Napa Varietal Series + SIP
Wild Horse Valley AVA
Published On: December 21, 2020
wild horse valley ava

One of Napa’s Hidden Gems

When farmers first began planting grapes in the Napa Valley, wild horses roamed the upland valley east of Napa town. Viticulturalists soon took notice of “Wild Horse Valley” and its unique micro-climate cooled by Pacific Ocean breezes that cross the Carneros lowlands before rising up the steep, oak-studded hillsides, and its largely frost-free Springs with delayed Autumn harvests.

Today, Wild Horse Valley is one of the region’s tiniest sub- appellations – just 3,300 acres, home to several vineyards and one distinctive winery, Olivia Brion. Blessed by ample water, well-drained soils, and the  rich  minerality  of the rocky landscape, the area has become known for producing prized Pinot Noir, Chardonnay, and other cooler-climate varietals. But this success has been hard-won.

According to historical records, a dozen families had settled in the valley by 1873, and shortly there- after, grape growing pioneers Joseph Vorbe, Pierre Fournier, and Constance Malandrino were planting vineyards. Malandrino earned notoriety  when  he  illegally diverted Vallejo’s municipal water for his own use, and later, when torrential  winter  rains destroyed his poorly-constructed dam, leading to downstream flooding, blame, and lawsuits.

A series of misfortunes befell the little valley– the economic depressions in 1893 and 1929, a phylloxera outbreak in the 1890s, and a devastating wildfire in 1913. Vineyards vanished during Prohibition. Then gasoline rationing during World War II made the area hard to reach. By 1945, there were almost no inhabitants.

Over the next few decades, homesteaders gradually returned, despite two serious wildfires in 1953 and 1964. By the 1970s, vineyard farming had resumed.

One pioneer was John Newmeyer, a San Francisco epidemiologist and wine enthusiast. In 1978 he and his friends purchased the thousand-acre Green Valley Ranch at the end of Green Valley Road. They envisioned a small vineyard.

“Rene di Rosa and I walked over a patch of land by Heron Lake,” Newmeyer recalled. “He shared my excitement about the potential of the place.” In 1980 John established Heron Lake Vineyard, planting 24 acres. Soon afterward, he met a passionate young winemaker, David Mahaffey. Sizing up the opportunity, Mahaffey soon grafted over one- third of the vines into Pinot Noir.

“If I were stranded on a desert island, and had just one bottle of wine to drink, it would be Pinot Noir,” said Mahaffey. “Pinot Noir checks off everything  you  could ask for in a great wine: layered complexity, a nuance that changes with every sip, and perfect food pairing capability. If you’re going to a dinner party and don’t know what’s on the menu, bring a Pinot.”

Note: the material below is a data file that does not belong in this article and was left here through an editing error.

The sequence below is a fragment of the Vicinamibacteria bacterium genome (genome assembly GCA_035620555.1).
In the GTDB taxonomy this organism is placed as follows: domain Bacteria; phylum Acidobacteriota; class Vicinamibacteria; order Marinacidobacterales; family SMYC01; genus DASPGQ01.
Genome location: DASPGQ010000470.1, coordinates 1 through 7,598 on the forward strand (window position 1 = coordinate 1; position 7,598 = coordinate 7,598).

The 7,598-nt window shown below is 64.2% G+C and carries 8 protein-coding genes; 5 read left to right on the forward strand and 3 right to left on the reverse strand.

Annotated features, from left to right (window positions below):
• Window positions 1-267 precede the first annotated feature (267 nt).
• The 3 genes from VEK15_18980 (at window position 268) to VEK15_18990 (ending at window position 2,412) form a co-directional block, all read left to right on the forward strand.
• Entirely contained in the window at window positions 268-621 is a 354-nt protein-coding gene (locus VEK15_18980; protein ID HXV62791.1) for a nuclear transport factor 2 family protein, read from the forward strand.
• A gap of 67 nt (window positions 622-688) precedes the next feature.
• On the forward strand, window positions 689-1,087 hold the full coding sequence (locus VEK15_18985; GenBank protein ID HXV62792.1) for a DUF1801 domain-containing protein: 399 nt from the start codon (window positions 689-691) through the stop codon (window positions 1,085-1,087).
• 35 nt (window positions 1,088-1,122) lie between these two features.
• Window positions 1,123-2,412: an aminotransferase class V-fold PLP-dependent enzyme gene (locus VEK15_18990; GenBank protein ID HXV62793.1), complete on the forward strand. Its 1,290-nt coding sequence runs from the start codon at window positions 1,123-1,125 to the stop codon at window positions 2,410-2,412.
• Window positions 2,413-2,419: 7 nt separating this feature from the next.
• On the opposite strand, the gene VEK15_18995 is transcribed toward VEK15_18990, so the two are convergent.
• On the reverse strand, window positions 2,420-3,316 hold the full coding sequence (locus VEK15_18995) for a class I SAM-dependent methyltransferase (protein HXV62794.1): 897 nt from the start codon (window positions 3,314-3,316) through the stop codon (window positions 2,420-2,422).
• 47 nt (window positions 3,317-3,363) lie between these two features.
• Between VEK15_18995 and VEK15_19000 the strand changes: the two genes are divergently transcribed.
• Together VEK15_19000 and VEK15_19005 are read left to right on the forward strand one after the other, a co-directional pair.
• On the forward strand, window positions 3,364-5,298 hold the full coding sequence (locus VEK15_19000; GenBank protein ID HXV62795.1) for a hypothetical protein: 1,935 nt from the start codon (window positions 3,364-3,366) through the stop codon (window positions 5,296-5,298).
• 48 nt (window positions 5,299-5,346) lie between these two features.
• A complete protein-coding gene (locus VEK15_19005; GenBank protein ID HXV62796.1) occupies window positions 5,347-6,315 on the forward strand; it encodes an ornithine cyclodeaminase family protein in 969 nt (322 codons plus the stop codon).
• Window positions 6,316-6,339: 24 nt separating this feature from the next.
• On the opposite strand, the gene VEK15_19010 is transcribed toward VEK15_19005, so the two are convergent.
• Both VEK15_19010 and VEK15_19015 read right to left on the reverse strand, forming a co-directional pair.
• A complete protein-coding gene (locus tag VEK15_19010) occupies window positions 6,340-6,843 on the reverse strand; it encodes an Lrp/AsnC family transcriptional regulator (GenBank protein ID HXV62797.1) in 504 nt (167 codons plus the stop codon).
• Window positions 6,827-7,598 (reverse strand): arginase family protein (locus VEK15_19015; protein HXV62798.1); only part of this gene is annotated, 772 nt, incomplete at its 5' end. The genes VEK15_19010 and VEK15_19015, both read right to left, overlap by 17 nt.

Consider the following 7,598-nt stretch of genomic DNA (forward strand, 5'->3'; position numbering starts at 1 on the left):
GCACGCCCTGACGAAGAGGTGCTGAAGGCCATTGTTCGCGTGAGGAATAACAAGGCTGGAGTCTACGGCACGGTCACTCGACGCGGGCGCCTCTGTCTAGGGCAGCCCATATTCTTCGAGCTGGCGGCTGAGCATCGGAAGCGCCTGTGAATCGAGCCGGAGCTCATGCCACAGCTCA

“Yields in the rocky soils are low, so the best option is to grow grapes with intensely concentrated fruit flavors from which high-value wine can be made,” Newmeyer added, “Burgundian varieties, Chardonnay and Pinot Noir, were the right choices.”

A few years later, recognizing the unique attributes of this growing region, Newmeyer and Mahaffey set about the painstaking task of applying for, and ultimately achieving, a separate AVA designation for Wild Horse Valley, which includes land in Napa and Solano counties.

Wild Horse Valley remains sparsely planted, devoted mostly to wilderness protection, watershed preservation and cattle grazing. According to Newmeyer, only about ten percent of the land is suit- able for wine grapes, and just a  fraction of that is planted.   That includes a portion  of the gorgeous Kenzo Estate vineyard, located  in  the  AVA’s  northern reaches.  The  brainchild of Kenzo Tsujimoto, the  vineyard boasts two superstars – viticulturist David Abreu and winemaker Heidi Barrett.

Over the years, grapes grown in Wild Horse Valley have attracted attention from some of  Napa Valley’s best wineries, such as Newton Vineyard, which made  Heron Lake Vine- yard grapes a staple component of its splendid “unfiltered” Chardonnays. Mahaffey’s wines, first  bottled  under the Heron Lake label, and later under the Olivia Brion brand, have gained a devoted following and  are  featured  in many of the area’s best restaurants.

In 2006,  John Lockwood came to help Mahaffey work the crush. Hooked by the Wild Horse Valley experience, he moved to Napa Valley, and launched his wine industry career, eventually establishing Enfield Wine Co. In 2014, the San Francisco  Chronicle dubbed  the Enfield 2012 Chardonnay, made from Heron Lake grapes, “Chardonnay of the Year,” describing it as “heathery, with cypress and green tea, ripe with pear and yellow raspberry.” (He was later featured prominently in the New York Times  in 2018).

Lockwood remains deeply involved with the vineyard to this day, noting that “the soils are volcanic with pumice stones,” resulting in Pinot Noirs with aromas of dark plum, wild cherry, and dried ginger, and pronounced minerality.

This year, Mahaffey celebrated his 40th vintage. Another of his interns, Kira Ballotta, bitten by the Wild Horse Valley bug, joined him in 2017 as co-winemaker. Ballotta, with a discerning palate and  shrewd   business  sense, is gradually taking over the Olivia Brion brand, as Mahaffey edges toward retirement. Among her innovations is the attention- getting proprietary white aromatic blend, Taquine, built on the back- bone of Heron Lake Chardonnay.

“We’ve had a remarkable run,” said Mahaffey, noting several of his favorite vintages,  including the currently available 2016 Olivia Brion Estate  Pinot Noir. “What  a magnificent place to make wine.”




Article By: Linda G. Brown // Photos By: David Mahaffey